Tuesday, July 23, 2013

Get on the Clue Bus and Revisit Your Email Retention Policy Randolph Kahn, ESQ.

Times change and sometimes your direction must change with the changing times. Evolve or wither is how some like to describe it. I prefer “get on the clue bus”.
The first book I wrote, “Email Rules” is over a decade old.  Shockingly, it is still published and sold today. “Email Rules” sought to give business folks a simple way to think about managing the complexity of email.
One of the simple rules of the book was that email should be managed by its content. Content is king, blah, blah, blah.  Nice perhaps, but I don’t believe that is practical guidance anymore.  Yes in a perfect world where each employee has one email a day and one easy-to-understand records retention rule to apply and a technology to manage it thereafter, managing by content would be terrific. But the reality is far from the perfect world of theoretical records retention. There was more than 2800 exabytes of new data last year alone created in the world. That is the data equivalent of about 140,000,000 years of continuous DVD movies.  There are around 150 BILLION emails every day.  
Believing that your employees can or should manage by content is not going to happen.  Most employees today have many hundreds of messages bombarding them all week long, from various communication tools, not just email.  Records Retention, if managed at the message or document level, if it was ever possible, would take a good part of the employees’ day every day and would be a very bad business decision.  After all, businesses are in business of selling things, providing service, making money and not having employees use precious time and resources to manage records. 
My view is that the retention rules that once made theoretical sense are today wholly impractical and undoable.  Plus we have a decade of experience to know what works and what doesn't.  Having employees classify and apply retention rules to an email message to manage it over its life cycle didn't work, doesn't work, won’t work, can’t work and you should be rethinking your policies. Remember—my admonition—“Evolve or wither”.   There are lots of ways to evolve your email management thinking depending upon your industry, users’ needs, litigation docket, IT realities, etc.  Here is one example.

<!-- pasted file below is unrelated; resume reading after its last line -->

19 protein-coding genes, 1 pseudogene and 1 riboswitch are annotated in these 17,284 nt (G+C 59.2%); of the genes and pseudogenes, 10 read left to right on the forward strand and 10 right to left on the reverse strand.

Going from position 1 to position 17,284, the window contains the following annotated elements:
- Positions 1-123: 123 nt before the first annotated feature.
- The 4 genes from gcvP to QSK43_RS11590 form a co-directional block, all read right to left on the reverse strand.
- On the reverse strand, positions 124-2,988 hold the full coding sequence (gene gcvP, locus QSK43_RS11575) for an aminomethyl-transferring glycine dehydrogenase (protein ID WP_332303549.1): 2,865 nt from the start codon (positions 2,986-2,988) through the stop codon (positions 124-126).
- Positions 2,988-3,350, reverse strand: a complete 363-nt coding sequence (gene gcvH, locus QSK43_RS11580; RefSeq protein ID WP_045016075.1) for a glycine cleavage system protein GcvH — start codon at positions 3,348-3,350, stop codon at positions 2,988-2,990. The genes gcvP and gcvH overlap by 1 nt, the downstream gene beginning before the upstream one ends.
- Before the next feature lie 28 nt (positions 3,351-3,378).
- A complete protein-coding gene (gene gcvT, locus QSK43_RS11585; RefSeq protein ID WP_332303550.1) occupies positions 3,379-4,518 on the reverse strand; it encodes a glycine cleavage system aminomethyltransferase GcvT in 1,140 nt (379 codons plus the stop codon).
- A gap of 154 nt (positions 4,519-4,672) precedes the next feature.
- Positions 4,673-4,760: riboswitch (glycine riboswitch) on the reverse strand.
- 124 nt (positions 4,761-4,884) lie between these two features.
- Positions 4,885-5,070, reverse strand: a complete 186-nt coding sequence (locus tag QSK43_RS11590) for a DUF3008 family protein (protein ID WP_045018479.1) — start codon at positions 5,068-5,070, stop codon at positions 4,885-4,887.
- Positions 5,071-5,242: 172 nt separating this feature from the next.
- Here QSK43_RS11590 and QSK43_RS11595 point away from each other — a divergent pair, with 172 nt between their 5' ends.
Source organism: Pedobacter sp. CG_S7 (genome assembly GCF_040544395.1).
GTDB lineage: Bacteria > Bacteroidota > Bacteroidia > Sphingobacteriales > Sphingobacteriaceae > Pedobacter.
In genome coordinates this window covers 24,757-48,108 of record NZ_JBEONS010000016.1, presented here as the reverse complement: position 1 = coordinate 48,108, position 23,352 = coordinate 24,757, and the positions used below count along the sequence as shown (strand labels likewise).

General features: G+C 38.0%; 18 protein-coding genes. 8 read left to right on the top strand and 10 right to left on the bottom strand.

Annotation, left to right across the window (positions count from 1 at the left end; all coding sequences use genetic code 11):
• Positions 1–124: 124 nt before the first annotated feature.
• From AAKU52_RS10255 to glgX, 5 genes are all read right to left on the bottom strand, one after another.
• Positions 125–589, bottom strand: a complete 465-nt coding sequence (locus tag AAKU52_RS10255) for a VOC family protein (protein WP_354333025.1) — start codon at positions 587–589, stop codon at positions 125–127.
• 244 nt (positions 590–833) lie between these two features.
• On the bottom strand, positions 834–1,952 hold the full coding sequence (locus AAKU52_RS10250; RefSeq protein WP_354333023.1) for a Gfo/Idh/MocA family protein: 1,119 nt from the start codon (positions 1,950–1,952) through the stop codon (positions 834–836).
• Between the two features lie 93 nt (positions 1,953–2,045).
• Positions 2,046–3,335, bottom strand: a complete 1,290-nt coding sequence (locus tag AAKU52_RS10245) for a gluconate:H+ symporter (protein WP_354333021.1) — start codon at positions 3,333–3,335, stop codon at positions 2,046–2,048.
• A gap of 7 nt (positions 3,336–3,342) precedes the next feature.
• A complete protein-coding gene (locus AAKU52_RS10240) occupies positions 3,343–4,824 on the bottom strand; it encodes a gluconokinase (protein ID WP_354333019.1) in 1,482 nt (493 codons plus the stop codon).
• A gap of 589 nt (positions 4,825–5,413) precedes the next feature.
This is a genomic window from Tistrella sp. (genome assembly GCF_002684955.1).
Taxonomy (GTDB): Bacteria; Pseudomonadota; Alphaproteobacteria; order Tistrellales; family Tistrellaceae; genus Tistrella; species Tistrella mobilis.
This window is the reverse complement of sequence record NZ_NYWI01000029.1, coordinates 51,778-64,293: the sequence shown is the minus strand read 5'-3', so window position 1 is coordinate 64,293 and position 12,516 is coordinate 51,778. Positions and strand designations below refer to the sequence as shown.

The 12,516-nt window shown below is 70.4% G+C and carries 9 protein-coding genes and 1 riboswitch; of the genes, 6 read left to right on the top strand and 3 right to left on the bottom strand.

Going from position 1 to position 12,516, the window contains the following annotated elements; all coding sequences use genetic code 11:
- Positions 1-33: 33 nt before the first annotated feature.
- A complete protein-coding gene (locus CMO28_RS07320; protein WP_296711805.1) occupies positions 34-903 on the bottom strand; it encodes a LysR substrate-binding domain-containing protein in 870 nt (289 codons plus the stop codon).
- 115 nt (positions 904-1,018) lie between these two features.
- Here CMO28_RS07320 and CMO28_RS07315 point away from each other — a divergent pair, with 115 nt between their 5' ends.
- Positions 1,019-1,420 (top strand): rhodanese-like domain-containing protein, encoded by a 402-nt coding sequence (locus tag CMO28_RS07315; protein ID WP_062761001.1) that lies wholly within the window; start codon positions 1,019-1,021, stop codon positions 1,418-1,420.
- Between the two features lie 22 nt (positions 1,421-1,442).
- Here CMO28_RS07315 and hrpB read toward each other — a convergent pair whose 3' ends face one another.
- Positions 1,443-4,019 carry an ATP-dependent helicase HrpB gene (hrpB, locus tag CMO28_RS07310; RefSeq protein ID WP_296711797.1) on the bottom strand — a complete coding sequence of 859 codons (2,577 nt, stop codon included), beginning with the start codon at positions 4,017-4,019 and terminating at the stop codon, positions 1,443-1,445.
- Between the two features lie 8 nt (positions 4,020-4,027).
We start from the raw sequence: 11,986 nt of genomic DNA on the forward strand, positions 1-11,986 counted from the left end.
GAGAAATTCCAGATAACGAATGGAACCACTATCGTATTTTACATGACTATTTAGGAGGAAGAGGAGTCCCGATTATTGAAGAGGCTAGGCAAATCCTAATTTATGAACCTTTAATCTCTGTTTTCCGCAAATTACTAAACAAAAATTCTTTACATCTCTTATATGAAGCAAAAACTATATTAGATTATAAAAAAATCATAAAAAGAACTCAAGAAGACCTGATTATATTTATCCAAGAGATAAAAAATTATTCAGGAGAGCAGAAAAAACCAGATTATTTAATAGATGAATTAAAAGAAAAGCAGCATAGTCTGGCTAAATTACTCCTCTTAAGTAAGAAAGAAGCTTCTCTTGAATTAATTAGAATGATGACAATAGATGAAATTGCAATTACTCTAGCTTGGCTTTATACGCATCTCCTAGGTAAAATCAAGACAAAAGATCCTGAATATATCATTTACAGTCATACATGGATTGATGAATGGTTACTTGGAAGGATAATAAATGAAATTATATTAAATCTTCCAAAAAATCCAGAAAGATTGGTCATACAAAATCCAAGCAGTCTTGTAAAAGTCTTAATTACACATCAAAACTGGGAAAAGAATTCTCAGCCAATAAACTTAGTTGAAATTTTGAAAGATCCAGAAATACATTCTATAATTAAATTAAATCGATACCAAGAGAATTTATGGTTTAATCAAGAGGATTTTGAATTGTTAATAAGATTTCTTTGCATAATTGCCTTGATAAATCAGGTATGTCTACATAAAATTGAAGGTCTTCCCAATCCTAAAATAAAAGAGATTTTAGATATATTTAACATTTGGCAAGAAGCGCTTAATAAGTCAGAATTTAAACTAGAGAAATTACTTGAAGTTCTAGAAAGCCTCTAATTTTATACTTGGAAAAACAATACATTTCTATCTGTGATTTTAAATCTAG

In the last few months, several financial service companies have retained our services to revisit their email management strategy.  What is required NOW? What should our policy be NOW? How can we stop keeping everything forever NOW?  For large businesses keeping all email messages forever is an expensive proposition—costs millions or tens of millions of dollars and isn't required. 
In fact, no law requires that a financial service company keep all email, forever.  Yet some broker-dealers do just that-- retain all email indefinitely.  It is fear? Perhaps. Is it not knowing the law? Maybe. Could it be the lawyers have forced the IT department into preserving everything forever because its perceived  an insurance policy against discovery failures? Probably each of these motivates the brokers. But it's ill-guided because when do you stop keeping everything forever and how can you clean up the past.  (We can help you clean up the past, just ask me I will tell you all about it, but that’s not today’s blog)
As the law for the broker-dealers are well settled and cases reviewed on this very topic elucidate,  maybe its time to evolve your thinking on email retention. If you are a broker subject to the Broker-Dealer regulations, then FINRA Regulatory Notice 11-39 provides insights to your email management obligation. It states in pertinent part, “Rule 17a-4(b) under the Securities Exchange Act of 1934 (SEA) requires broker-dealers to preserve certain records for a period of not less than three years, the first two in an easily accessible place.